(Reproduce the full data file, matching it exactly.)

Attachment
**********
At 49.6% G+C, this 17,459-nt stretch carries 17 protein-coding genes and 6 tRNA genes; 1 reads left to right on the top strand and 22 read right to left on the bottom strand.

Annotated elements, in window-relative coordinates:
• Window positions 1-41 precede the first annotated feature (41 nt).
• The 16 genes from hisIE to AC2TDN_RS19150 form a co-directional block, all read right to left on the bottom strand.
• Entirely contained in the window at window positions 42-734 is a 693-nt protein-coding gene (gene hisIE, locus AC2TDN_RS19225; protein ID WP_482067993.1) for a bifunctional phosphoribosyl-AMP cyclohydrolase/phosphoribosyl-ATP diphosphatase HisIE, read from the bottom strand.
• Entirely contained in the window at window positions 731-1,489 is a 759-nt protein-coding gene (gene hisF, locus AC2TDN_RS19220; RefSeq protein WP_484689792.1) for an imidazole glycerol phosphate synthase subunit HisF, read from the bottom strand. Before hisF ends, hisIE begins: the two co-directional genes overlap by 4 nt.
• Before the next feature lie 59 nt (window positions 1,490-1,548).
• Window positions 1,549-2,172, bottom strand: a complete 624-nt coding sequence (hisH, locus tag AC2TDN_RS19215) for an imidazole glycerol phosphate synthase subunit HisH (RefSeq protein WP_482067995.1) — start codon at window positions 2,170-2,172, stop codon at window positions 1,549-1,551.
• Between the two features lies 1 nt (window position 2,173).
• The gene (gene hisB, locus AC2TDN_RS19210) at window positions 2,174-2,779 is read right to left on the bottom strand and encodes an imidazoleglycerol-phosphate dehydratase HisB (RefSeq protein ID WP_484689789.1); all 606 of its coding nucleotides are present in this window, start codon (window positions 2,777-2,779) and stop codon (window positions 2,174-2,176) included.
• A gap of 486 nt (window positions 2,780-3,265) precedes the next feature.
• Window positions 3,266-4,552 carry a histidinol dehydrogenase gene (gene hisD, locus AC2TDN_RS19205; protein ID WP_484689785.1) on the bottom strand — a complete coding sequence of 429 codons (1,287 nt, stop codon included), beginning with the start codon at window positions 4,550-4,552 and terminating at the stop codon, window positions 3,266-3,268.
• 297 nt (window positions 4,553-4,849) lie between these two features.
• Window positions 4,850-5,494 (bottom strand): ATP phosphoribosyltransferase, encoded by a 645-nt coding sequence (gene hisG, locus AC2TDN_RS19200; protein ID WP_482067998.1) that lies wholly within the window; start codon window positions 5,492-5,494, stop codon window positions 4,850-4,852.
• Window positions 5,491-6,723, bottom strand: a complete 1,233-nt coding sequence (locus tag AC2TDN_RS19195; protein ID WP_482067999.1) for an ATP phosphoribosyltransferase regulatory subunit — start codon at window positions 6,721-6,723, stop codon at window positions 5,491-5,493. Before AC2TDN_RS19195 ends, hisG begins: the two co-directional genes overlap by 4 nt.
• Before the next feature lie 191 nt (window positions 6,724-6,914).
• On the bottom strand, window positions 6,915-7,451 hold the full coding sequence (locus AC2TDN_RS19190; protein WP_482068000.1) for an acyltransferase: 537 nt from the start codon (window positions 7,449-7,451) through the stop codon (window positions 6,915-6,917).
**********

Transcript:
At 49.6% G+C, this 17,459-nt stretch carries 17 protein-coding genes and 6 tRNA genes; 1 reads left to right on the top strand and 22 read right to left on the bottom strand.

Annotated elements, in window-relative coordinates:
• Window positions 1-41 precede the first annotated feature (41 nt).
• The 16 genes from hisIE to AC2TDN_RS19150 form a co-directional block, all read right to left on the bottom strand.
• Entirely contained in the window at window positions 42-734 is a 693-nt protein-coding gene (gene hisIE, locus AC2TDN_RS19225; protein ID WP_482067993.1) for a bifunctional phosphoribosyl-AMP cyclohydrolase/phosphoribosyl-ATP diphosphatase HisIE, read from the bottom strand.
• Entirely contained in the window at window positions 731-1,489 is a 759-nt protein-coding gene (gene hisF, locus AC2TDN_RS19220; RefSeq protein WP_484689792.1) for an imidazole glycerol phosphate synthase subunit HisF, read from the bottom strand. Before hisF ends, hisIE begins: the two co-directional genes overlap by 4 nt.
• Before the next feature lie 59 nt (window positions 1,490-1,548).
• Window positions 1,549-2,172, bottom strand: a complete 624-nt coding sequence (hisH, locus tag AC2TDN_RS19215) for an imidazole glycerol phosphate synthase subunit HisH (RefSeq protein WP_482067995.1) — start codon at window positions 2,170-2,172, stop codon at window positions 1,549-1,551.
• Between the two features lies 1 nt (window position 2,173).
• The gene (gene hisB, locus AC2TDN_RS19210) at window positions 2,174-2,779 is read right to left on the bottom strand and encodes an imidazoleglycerol-phosphate dehydratase HisB (RefSeq protein ID WP_484689789.1); all 606 of its coding nucleotides are present in this window, start codon (window positions 2,777-2,779) and stop codon (window positions 2,174-2,176) included.
• A gap of 486 nt (window positions 2,780-3,265) precedes the next feature.
• Window positions 3,266-4,552 carry a histidinol dehydrogenase gene (gene hisD, locus AC2TDN_RS19205; protein ID WP_484689785.1) on the bottom strand — a complete coding sequence of 429 codons (1,287 nt, stop codon included), beginning with the start codon at window positions 4,550-4,552 and terminating at the stop codon, window positions 3,266-3,268.
• 297 nt (window positions 4,553-4,849) lie between these two features.
• Window positions 4,850-5,494 (bottom strand): ATP phosphoribosyltransferase, encoded by a 645-nt coding sequence (gene hisG, locus AC2TDN_RS19200; protein ID WP_482067998.1) that lies wholly within the window; start codon window positions 5,492-5,494, stop codon window positions 4,850-4,852.
• Window positions 5,491-6,723, bottom strand: a complete 1,233-nt coding sequence (locus tag AC2TDN_RS19195; protein ID WP_482067999.1) for an ATP phosphoribosyltransferase regulatory subunit — start codon at window positions 6,721-6,723, stop codon at window positions 5,491-5,493. Before AC2TDN_RS19195 ends, hisG begins: the two co-directional genes overlap by 4 nt.
• Before the next feature lie 191 nt (window positions 6,724-6,914).
• On the bottom strand, window positions 6,915-7,451 hold the full coding sequence (locus AC2TDN_RS19190; protein WP_482068000.1) for an acyltransferase: 537 nt from the start codon (window positions 7,449-7,451) through the stop codon (window positions 6,915-6,917).